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Robotic glove could help stroke survivors

By Jim Drury | 07 April 2015

A robotic glove designed to help stroke sufferers regain movement in their hands and rebuild their muscles has been developed as part of a collaborative project in Britain, the Netherlands, Germany and Italy.

The device is called SCRIPT (Supervised Care and Rehabilitation Involving Personal Tele-robotics), and has been developed by researchers at the University of Hertfordshire and a team of European partners.

SCRIPT has been designed to facilitate repetitive movement and exercise of the hand and wrist of patients, both within the chronic stage of illness and after they have been released from hospital. The gloves are fitted with sensors that allow patients’ progress to be monitored and assessed by both patient and therapist.

Thirty-four volunteers have been tested using the glove in tandem with specially-designed computer games, and results have proved encouraging. Double stroke survivor Shani Shamah, a former financial services worker, wasn’t one of those involved, but she has twice used the device to help provide feedback to SCRIPT co-ordinator Dr Farshid Amirabdollahian, who devised the glove.

Shamah was not expected to survive her injuries after a second stroke within a matter of days in April 2013 left her with bleeding on the brain. “I lost my speech, I lost the use of the whole of my left side, leg, arm, shoulder, hand, and through intensive physio in a special rehab unit I was re-taught to walk and to use my arm and hand, although I didn’t have the advantage of having the equipment we’ve been showing here today,” said Shamah.

A stroke can force the sufferer’s hand into a semi-permanent clenched posture, with a flexed wrist. The project aims to counteract such injuries by providing patients with repetitive, fun, exercises performed while wearing the glove.

“The hand and wrist are in an abnormal position, the hand is fully closed, and the wrist is flexed, and what we want to do is to open the hand and extend the wrist, so that people can regain a normal posture of the hand and wrist and then they can practise the therapy,” he said. “The glove that we designed provides some offset forces, so the fingers are pulled open and the wrist is pulled into full extension. With this in mind then people can start practising without those abnormal movements that are forcing the hand closed.”

The device records the patient’s performance and sends this to a therapist, enabling them to tailor treatment remotely. It also frees up a therapist to treat multiple patients, while allowing recovering sufferers to rehabilitate themselves in the comfort of their own home, with the aim of increasing their time spent on rehabilitation.

According to Naila Rahman, SCRIPT integrator, “the advantage of remote monitoring of the user’s use of the system is that it allows the user to train in their own time. The trainer can train first thing in the morning, late in the evening when they come home from work basically, and they’re not tied up to the therapist’s availability.”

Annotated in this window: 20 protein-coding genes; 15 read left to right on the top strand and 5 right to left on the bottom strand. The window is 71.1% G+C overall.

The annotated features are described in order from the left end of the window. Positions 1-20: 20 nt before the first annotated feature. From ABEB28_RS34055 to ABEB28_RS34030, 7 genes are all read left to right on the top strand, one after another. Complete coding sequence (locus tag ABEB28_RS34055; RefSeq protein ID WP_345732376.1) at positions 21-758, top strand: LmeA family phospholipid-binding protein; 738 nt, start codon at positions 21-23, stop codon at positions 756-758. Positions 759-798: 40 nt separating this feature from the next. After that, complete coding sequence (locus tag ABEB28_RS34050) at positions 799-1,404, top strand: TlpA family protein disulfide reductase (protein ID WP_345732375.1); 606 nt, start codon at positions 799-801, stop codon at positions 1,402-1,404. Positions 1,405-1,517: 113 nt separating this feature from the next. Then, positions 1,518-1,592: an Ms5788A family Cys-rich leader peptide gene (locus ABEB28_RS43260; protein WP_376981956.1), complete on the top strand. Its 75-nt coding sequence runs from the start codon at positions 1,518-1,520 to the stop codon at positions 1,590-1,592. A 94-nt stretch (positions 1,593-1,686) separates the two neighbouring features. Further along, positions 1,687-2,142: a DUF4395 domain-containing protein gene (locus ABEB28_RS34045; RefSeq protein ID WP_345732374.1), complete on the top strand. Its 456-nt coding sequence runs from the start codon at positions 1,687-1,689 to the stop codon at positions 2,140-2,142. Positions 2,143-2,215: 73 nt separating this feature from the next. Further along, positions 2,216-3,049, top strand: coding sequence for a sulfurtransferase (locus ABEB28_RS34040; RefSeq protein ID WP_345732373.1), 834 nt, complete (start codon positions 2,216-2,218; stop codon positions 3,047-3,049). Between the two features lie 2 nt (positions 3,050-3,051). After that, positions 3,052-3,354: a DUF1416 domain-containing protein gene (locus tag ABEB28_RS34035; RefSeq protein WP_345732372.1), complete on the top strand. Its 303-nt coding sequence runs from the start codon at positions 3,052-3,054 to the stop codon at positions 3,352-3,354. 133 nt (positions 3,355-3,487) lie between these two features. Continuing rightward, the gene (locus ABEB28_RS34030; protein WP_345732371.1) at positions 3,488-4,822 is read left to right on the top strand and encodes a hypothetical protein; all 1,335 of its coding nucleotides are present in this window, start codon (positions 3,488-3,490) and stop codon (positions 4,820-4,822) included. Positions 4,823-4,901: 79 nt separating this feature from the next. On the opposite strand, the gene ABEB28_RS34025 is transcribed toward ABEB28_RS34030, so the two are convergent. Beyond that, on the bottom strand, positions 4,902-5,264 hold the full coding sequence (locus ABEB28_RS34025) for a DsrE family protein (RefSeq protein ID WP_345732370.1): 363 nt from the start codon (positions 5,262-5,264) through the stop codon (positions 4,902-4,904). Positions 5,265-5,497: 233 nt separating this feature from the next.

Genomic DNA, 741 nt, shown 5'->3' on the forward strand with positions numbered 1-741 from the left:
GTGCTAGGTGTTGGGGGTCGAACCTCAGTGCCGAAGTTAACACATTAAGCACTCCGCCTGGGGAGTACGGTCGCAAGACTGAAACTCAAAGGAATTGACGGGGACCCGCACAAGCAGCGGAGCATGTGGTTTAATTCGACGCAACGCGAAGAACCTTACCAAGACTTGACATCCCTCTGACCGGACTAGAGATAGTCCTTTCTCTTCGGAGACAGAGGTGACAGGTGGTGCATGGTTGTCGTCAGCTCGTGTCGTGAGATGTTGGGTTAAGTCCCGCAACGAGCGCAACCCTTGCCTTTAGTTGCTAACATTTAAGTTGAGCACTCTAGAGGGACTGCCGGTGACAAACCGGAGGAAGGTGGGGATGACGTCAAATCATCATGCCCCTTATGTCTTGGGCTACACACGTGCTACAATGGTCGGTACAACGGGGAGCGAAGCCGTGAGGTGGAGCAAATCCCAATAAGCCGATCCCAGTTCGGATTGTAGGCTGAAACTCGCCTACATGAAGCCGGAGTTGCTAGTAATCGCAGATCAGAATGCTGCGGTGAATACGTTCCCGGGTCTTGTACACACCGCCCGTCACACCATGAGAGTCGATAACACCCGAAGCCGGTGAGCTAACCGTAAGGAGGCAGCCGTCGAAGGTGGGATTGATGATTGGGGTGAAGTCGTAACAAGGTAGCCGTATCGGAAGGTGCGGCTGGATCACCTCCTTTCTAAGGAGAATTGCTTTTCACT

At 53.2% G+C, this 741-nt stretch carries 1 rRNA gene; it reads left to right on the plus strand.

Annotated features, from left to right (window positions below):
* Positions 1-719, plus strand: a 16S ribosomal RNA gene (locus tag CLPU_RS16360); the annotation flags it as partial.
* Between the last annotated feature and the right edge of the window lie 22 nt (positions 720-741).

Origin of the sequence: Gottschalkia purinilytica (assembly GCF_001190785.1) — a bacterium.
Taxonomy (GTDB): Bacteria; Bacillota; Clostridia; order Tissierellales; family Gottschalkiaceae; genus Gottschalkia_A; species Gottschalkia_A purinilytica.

Amirabdollahian is an expert in rehabilitation robotics and assistive technologies and an associate professor in adaptive systems at the university. He says that in addition to the benefits of patients using the glove at home, the remote assessment of computerized data by therapists allows treatment to be easily individualized.

“This adaptivity is a very important function because it allows us to have the system usable by people with severe stroke but also people with moderate and less moderate stroke,” he added.

Shamah recommends the therapy for stroke survivors like herself, and says it is far more interesting than the often boring exercises she endured on her own road to recovery.

“I think it would be great, it really would be. I’m only sorry I didn’t have the advantage of having this when I was rehab,” said Shamah. “It’s very boring when you just sit at a table and take out a ball from a box and put it down on the table next to you, and playing with theraputty, rolling it backwards and forwards, whereas here you can actually see like with the fruit game you could pick up the fruit, put it in the basket, and that can be quite an achievement. So I think for general use it would be brilliant, for therapy use.”

The prototype was developed as part of a 4.6 million euro (4.9 million USD) project undertaken by the University of Herts team, alongside project partners R.U. Robots Limited, the University of Sheffield, Twente University, Roessingh Research and Development BV, MOOG BV, San Raffaele S.p.A, and User Interface Design GMBH. It was part-funded by the European Commission under the 7th Framework Programme.

Amirabdollahian says outside investment is needed in order for the final design to be ready within two years, and at a cost of less than 10,000 USD per glove it will be an affordable healthcare option for public hospitals.

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Health

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